GIS Project Practical

Aims

The main aims of this unit are: To provide an overall introduction on GIS applications To describe examples of the practical applications of GIS To explain how GIS theory is used in those GIS applications To demonstrate various types of GIS-based spatial analysis To provide practical training in GIS analysis with the use of a commercial GIS software

Prerequisites


 Operating systems
 Basic knowledge of GIS theory
 Familiarity with basic operations of a GIS software
 Elementary Geography and Cartography
 

Learning Outcomes

On completion of this sub-unit students will be able to:   Identify and implement GIS applications Identify spatial data requirements for various GIS applications Construct a Geographical Information System Use GIS software packages / understand in real applications Integrate different spatial data in GIS context in order to complete complex real world applications Communicate knowledge – create professional GIS technical reports Use advanced GIS functionality for spatial analysis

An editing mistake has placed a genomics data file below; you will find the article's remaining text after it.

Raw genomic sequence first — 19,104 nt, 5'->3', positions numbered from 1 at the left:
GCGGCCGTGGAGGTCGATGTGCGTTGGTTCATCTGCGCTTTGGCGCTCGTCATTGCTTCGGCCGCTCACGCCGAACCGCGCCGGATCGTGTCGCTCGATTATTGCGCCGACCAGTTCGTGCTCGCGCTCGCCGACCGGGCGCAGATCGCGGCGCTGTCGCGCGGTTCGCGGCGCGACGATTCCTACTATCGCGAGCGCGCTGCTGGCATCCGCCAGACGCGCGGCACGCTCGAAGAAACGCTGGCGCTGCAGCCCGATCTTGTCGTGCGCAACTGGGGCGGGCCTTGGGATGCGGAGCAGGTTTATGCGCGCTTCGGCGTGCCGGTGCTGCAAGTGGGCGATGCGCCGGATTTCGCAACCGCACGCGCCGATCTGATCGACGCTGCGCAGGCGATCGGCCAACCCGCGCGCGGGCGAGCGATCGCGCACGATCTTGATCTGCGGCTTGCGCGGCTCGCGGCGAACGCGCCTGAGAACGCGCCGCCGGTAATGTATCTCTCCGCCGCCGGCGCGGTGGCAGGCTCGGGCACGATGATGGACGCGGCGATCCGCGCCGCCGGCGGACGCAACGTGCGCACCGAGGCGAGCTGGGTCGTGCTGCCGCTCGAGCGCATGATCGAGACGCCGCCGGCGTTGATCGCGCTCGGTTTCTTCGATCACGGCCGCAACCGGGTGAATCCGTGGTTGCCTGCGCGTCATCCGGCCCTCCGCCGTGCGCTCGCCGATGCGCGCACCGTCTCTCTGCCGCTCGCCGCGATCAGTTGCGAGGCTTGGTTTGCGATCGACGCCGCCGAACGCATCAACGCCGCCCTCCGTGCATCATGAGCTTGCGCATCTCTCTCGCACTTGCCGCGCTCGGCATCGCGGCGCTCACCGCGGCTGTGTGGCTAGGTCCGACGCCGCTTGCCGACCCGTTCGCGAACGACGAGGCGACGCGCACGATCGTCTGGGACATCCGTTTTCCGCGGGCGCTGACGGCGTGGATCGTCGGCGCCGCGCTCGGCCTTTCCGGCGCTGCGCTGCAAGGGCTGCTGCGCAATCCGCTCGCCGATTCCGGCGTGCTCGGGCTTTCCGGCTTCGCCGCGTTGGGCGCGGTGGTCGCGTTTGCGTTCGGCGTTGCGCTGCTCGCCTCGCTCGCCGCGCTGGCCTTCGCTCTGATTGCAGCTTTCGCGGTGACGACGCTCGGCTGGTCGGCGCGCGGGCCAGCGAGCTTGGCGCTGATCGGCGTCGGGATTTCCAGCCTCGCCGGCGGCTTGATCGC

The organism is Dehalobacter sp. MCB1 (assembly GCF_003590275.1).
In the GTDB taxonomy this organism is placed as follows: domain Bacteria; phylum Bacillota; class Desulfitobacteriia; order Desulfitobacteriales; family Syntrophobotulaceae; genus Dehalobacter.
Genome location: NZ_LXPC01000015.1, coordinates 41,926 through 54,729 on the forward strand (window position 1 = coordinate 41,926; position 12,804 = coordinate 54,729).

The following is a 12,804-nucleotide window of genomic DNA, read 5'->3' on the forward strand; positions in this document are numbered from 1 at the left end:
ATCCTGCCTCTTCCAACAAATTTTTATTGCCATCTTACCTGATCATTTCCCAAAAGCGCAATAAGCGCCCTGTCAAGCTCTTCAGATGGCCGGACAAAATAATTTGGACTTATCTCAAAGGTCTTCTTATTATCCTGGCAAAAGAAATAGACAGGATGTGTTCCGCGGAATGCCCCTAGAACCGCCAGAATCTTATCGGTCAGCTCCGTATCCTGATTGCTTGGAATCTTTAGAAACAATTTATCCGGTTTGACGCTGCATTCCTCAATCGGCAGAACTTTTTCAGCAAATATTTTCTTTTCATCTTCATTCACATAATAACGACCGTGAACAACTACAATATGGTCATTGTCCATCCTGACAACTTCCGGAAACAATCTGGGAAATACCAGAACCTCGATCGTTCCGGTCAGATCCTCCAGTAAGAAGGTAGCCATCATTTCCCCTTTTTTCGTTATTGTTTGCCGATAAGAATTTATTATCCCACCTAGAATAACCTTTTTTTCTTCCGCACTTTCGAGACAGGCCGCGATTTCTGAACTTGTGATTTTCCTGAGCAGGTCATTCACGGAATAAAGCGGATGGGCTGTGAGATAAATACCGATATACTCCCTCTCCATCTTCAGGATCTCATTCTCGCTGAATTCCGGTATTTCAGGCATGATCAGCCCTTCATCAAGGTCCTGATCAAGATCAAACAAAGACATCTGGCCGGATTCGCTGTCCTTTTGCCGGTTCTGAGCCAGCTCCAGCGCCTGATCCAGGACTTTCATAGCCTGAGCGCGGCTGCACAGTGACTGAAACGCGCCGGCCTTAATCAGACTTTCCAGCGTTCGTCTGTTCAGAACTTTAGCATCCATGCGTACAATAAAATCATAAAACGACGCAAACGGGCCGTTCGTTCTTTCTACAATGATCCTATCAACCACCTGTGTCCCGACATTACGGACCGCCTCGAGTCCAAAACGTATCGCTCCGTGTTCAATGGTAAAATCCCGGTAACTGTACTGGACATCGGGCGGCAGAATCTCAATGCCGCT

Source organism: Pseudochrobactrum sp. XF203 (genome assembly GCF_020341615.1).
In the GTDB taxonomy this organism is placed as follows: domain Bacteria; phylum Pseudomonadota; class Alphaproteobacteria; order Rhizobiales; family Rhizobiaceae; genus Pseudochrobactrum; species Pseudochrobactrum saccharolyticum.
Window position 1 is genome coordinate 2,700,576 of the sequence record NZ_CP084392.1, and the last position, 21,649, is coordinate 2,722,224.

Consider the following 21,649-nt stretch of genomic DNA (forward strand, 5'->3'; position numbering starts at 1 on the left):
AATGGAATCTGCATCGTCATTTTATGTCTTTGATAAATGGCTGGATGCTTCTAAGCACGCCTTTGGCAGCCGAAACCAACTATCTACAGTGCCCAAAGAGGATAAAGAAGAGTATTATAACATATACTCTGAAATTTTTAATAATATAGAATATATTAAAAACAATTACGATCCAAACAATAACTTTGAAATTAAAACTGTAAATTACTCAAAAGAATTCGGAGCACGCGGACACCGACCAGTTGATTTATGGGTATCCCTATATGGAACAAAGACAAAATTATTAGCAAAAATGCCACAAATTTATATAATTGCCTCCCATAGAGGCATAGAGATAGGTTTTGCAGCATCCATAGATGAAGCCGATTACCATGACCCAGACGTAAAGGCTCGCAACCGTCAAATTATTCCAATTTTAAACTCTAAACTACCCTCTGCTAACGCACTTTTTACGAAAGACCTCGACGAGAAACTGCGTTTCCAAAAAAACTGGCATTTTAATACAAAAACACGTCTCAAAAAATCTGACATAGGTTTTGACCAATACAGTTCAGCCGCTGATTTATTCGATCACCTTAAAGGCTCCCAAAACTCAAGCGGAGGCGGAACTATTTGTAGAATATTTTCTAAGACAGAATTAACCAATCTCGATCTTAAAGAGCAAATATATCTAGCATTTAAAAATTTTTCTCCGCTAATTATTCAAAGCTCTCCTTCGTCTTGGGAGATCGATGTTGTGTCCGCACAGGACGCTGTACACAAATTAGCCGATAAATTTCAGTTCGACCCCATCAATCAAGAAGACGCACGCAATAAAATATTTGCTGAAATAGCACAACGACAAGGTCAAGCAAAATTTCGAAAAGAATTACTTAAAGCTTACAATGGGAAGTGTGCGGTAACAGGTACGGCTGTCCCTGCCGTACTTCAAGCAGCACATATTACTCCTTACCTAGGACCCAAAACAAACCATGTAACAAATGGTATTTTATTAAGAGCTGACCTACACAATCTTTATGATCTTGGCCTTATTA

Syllabus

Spatial data homogenization. GIS and advanced Spatial Analysis. Weighted cartographic overlay – map algebra. Surface representation – analysis. GIS and Geographical problem solving.  Dynamic (spatio-temporal) phenomena analysis. Spatial interpolation using GIS techniques. GIS-based applications and customization.

Content Delivery

The sequence of the educational procedure is as following:  Introduction to GIS applications – broad examples of cases where GIS can be applied (traditional lecture – slides) GIS-based application Tutorials (Software exercises – interaction with students) GIS Projects (Practical applications with the use of GIS software) Final evaluation

Coursework And Assignment Details

Students will be required to identify a potential topic where its solution requires the use of GIS, set up a GIS with the relevant data and use the system to generate an answer to their problem. At the end of the week the students will deliver a presentation on the methods used to deal with the problem (worth 25% of the grade) and also submit a report of up to 3000 words, describing in detail the data used, methods followed, obstacles encountered and evaluation of the result they produced (worth 75% of the grade).